Verbal / oral communication
We have two ears and one mouth so that we can listen twice as much as we speak.
Oral or verbal communication describes any type of interaction between individuals which makes use of words and involves speaking and listening. In oral communication, the sender and receiver exchange their thoughts or ideas verbally either in face-to-face discussion or through any mechanical or electrical device like telephone or VOIP system like Skype. The ability to communicate effectively through speaking is highly valued in business.
Examples of oral communication within an organisation include:
- staff meetings, business meetings and other face-to-face meetings
- personal discussions
- telephone calls
- informal conversation
- public presentations such as speeches, lectures and conferences
- teleconferences or videoconferences
Oral communication is effective when it is clear, precise, relevant, tactful, considerate, concise, informative and adapted to the needs of the listener. The delivery of effective communication requires a speaker to consider his or her vocal pitch, rate, and volume. It is important to incorporate changes in vocal pitch to add emphasis and/or avoid monotony.
Non verbal elements such as posture, gestures, and facial expression are also important factors in developing good oral communication skills. Good verbal communicators make frequent eye contact to ensure understanding and to develop rapport with the listener.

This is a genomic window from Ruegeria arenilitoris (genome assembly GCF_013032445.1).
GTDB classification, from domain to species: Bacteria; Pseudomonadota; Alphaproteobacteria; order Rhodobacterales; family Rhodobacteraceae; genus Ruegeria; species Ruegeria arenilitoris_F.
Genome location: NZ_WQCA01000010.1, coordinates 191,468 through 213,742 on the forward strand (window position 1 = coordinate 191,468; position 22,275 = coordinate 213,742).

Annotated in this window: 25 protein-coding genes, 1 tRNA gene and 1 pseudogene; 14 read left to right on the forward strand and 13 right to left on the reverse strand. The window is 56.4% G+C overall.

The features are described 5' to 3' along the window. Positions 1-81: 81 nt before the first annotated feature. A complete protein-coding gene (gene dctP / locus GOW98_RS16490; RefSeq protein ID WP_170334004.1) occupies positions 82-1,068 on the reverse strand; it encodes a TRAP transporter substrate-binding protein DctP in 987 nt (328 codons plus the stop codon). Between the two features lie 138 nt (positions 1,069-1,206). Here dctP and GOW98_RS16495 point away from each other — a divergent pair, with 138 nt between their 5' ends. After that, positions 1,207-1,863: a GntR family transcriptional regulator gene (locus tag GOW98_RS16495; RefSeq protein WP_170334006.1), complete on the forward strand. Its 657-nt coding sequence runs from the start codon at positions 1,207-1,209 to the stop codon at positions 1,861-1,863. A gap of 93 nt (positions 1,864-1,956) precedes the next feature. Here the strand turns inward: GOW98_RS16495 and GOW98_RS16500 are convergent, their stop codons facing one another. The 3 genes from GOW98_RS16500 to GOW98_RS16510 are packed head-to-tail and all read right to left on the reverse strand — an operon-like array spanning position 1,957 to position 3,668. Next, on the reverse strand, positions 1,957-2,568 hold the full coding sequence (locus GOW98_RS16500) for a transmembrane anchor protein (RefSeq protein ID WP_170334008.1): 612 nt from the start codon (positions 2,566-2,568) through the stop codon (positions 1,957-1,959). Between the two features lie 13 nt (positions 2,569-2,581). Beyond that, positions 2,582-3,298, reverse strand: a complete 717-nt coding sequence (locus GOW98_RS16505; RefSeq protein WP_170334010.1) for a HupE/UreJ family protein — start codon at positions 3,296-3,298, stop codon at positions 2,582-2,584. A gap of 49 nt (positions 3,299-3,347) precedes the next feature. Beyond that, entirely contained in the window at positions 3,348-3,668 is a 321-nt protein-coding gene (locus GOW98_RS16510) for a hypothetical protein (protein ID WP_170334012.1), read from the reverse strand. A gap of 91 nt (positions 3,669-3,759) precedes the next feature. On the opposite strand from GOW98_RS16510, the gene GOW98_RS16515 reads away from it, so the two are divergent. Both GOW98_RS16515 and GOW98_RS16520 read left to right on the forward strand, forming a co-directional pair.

This type of communication has certain advantages over written communication:
- quick and prompt with the opportunity to both the transmitter and receiver of the message to respond directly
- permits plain language
- questions can be asked immediately to improve understanding
- generally inexpensive
- oral communication can be supported by non-verbal communication such as gestures which enhance the message
- facilitates close contact and collegiality potentially improving motivation
However, oral communication does have some drawbacks:
- unless the conversation is recorded there is no formal record of what was said
- it may not be suitable for confidential or personal information
- often more time-consuming than say an e-mail
- it relies on the presenter's verbal skills
- formal presentations are time-consuming to prepare